Babies born to mothers who took
antidepressants early in their
pregnancy are approximately three
times more likely to develop autism.

What is Autism
Autism Spectrum Disorders
Signs of Autism
Developmental Benchmarks
Causes of Autism
Antidepressant Information
Autism Treatment
Autism Facts and Statistics
Autism Glossary
Autism Resources

Medical Terms Dictionary

Report Side Effects
to MedWatch

Report Side Effects

We are no longer accepting autism cases.

Autism Studies Related to Antidepressant Use
During Pregnancy

New Research Ties Antidepressant Use in Pregnancy to Brain Malformation

Researchers at the University of North Carolina at Chapel Hill have found that women treated with SSRI antidepressants are significantly more likely to have children born with an abnormal brain structure known as a Chiari I malformation.  Their findings were published online in the journal Neuropsychopharmacology on May 19, 2014.

Prominent Researchers Link SSRIs to Autism and Developmental Delays

In a study published online in the journal Pediatrics (April 14, 2014), several prominent researchers have reported that boys with autism spectrum disorders or developmental delay  are three times more likely to have been exposed to SSRI antidepressants in the womb than boys with normal development. According to the scientists, "Prenatal SSRI use may be a risk factor for autism and other developmental delays."

Researchers at Johns Hopkins Review Evidence Linking Maternal Use
of SSRI Antidepressants to Autism

While research into a possible link between maternal use of SSRI antidepressants and autism is still in its early stages, a recent review of the scientific evidence for such a link raises clear cause for concern. According to a March 2013 publication, researchers at Johns Hopkins University, "Diverse studies provide compelling evidence that there is serotonergic [involving serotonin, the brain chemical targeted by SSRIs] dysfunction in at least some individuals with autism" and there is "biologic plausibility that SSRIs could also directly harm the developing fetal brain."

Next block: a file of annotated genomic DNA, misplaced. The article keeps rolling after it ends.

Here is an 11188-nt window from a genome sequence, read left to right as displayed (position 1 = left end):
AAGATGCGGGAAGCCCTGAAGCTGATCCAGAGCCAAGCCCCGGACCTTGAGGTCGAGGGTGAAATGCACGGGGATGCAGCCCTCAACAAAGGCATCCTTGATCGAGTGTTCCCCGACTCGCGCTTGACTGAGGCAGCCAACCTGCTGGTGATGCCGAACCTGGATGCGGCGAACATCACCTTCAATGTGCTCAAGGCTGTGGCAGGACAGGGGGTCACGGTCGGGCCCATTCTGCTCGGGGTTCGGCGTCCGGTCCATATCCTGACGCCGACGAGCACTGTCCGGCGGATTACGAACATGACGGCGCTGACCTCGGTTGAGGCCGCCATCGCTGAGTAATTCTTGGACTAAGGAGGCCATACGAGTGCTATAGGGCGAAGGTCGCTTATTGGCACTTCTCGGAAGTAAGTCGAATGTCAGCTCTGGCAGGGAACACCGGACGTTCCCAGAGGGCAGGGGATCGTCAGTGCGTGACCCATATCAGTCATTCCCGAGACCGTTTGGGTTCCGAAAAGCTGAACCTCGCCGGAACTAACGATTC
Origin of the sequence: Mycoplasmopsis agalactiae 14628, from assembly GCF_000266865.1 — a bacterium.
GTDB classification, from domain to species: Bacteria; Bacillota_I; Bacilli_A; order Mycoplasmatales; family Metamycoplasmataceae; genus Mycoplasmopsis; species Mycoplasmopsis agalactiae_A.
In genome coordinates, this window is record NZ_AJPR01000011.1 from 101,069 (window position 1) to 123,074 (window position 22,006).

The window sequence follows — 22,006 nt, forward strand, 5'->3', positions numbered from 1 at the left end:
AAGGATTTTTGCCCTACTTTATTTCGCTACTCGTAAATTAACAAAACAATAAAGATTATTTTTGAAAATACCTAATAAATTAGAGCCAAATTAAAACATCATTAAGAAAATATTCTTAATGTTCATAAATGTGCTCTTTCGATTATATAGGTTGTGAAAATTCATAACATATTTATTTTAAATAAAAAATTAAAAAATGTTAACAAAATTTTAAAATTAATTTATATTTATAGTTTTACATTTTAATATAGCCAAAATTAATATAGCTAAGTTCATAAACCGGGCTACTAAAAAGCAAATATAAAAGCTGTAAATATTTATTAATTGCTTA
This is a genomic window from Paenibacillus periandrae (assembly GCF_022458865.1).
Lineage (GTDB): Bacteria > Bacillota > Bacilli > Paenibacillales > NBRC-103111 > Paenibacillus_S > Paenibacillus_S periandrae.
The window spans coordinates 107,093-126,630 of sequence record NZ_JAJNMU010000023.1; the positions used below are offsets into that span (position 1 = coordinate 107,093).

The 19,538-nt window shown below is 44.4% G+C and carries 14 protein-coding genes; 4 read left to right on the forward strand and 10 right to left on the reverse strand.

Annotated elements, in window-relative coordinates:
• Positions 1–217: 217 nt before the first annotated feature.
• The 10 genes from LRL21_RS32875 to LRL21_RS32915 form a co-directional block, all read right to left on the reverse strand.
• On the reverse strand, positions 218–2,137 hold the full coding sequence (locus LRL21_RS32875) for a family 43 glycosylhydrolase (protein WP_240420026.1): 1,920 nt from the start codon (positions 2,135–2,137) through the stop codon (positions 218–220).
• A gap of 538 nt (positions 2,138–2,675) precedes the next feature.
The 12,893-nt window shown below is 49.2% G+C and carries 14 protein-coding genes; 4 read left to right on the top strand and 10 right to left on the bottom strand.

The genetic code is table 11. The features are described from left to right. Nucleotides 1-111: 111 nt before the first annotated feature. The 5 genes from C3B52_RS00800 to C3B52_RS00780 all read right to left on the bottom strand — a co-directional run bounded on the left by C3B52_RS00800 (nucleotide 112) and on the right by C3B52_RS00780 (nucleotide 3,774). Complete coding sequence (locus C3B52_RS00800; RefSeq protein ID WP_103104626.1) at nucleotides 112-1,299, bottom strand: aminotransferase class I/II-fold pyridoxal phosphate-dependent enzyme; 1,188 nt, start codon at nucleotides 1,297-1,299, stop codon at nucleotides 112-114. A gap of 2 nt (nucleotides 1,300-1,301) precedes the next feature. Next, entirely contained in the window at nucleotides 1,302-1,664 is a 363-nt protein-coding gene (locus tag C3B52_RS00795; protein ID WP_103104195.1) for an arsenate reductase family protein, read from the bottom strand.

New Study Links Autism with Antidepressant Use During Pregnancy

A new study, first published online April 19, 2013, looked at drug use during pregnancy by Swedish mothers over a six year period (2001-2007) and found "an association between in utero exposure of babies to antidepressants and an increased risk of autism spectrum disorders, particularly without intellectual disability."

There is clear and concrning evidence of risk when pregnant women use SSRI medications.

Antidepressant Use While Pregnant Increases Risk of Miscarriage
and Birth Defects for Infertile Women

A study published online on October 31, 2012 in the Oxford Journal Human Reproduction suggests that prenatal use of selective serotonin reuptake inhibitors (SSRI's) antidepressants among women being treated for infertility increases the risk of miscarriage, premature births, various birth defects, autism and other pregnancy complications.

Spanish Study Shows Link Between SSRI Use and Preterm Birth

Published in the December 2011 edition of The Journal of Affective Disorders this study looks into what effects prenatal exposure to SSRI antidepressants has on obstetrical and neonatal outcomes. Specifically, researchers hope to learn whether SSRI treatment among pregnant women carries an increased risk for preterm birth. Studies have shown over the years that babies born preterm carry an elevated risk of developing autism.

SSRI Use Linked to Higher Concentrations of a Neuroprotein
Thought to be a Brain Damage Marker